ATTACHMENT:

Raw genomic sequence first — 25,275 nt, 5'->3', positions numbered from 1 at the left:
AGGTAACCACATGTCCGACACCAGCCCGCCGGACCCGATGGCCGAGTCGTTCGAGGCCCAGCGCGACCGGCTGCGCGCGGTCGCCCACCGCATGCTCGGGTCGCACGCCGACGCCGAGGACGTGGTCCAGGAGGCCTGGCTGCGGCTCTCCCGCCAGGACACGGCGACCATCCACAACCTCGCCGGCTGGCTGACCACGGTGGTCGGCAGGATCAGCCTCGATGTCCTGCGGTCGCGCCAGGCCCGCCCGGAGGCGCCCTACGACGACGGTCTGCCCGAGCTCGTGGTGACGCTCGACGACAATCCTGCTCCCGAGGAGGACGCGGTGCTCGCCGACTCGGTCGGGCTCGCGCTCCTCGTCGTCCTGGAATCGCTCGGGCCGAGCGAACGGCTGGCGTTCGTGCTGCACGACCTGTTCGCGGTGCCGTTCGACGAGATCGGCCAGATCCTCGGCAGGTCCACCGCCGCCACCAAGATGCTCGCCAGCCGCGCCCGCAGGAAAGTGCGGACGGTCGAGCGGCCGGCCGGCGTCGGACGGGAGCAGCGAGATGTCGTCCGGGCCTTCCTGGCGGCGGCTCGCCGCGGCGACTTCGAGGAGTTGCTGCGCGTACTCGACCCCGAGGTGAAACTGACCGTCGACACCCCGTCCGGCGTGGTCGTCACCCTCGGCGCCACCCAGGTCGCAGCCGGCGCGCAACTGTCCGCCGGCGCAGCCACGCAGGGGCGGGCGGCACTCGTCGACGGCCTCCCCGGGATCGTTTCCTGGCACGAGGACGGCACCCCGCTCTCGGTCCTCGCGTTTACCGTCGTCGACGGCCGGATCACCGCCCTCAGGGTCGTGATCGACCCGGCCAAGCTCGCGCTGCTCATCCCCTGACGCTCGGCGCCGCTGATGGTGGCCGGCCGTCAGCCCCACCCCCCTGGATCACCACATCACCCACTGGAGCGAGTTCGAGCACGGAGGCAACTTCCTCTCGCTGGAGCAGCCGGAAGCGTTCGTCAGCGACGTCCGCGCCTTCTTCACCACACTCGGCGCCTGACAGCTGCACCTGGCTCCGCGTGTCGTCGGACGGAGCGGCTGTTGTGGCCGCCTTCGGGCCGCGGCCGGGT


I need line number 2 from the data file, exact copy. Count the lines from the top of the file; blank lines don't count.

AGGTAACCACATGTCCGACACCAGCCCGCCGGACCCGATGGCCGAGTCGTTCGAGGCCCAGCGCGACCGGCTGCGCGCGGTCGCCCACCGCATGCTCGGGTCGCACGCCGACGCCGAGGACGTGGTCCAGGAGGCCTGGCTGCGGCTCTCCCGCCAGGACACGGCGACCATCCACAACCTCGCCGGCTGGCTGACCACGGTGGTCGGCAGGATCAGCCTCGATGTCCTGCGGTCGCGCCAGGCCCGCCCGGAGGCGCCCTACGACGACGGTCTGCCCGAGCTCGTGGTGACGCTCGACGACAATCCTGCTCCCGAGGAGGACGCGGTGCTCGCCGACTCGGTCGGGCTCGCGCTCCTCGTCGTCCTGGAATCGCTCGGGCCGAGCGAACGGCTGGCGTTCGTGCTGCACGACCTGTTCGCGGTGCCGTTCGACGAGATCGGCCAGATCCTCGGCAGGTCCACCGCCGCCACCAAGATGCTCGCCAGCCGCGCCCGCAGGAAAGTGCGGACGGTCGAGCGGCCGGCCGGCGTCGGACGGGAGCAGCGAGATGTCGTCCGGGCCTTCCTGGCGGCGGCTCGCCGCGGCGACTTCGAGGAGTTGCTGCGCGTACTCGACCCCGAGGTGAAACTGACCGTCGACACCCCGTCCGGCGTGGTCGTCACCCTCGGCGCCACCCAGGTCGCAGCCGGCGCGCAACTGTCCGCCGGCGCAGCCACGCAGGGGCGGGCGGCACTCGTCGACGGCCTCCCCGGGATCGTTTCCTGGCACGAGGACGGCACCCCGCTCTCGGTCCTCGCGTTTACCGTCGTCGACGGCCGGATCACCGCCCTCAGGGTCGTGATCGACCCGGCCAAGCTCGCGCTGCTCATCCCCTGACGCTCGGCGCCGCTGATGGTGGCCGGCCGTCAGCCCCACCCCCCTGGATCACCACATCACCCACTGGAGCGAGTTCGAGCACGGAGGCAACTTCCTCTCGCTGGAGCAGCCGGAAGCGTTCGTCAGCGACGTCCGCGCCTTCTTCACCACACTCGGCGCCTGACAGCTGCACCTGGCTCCGCGTGTCGTCGGACGGAGCGGCTGTTGTGGCCGCCTTCGGGCCGCGGCCGGGT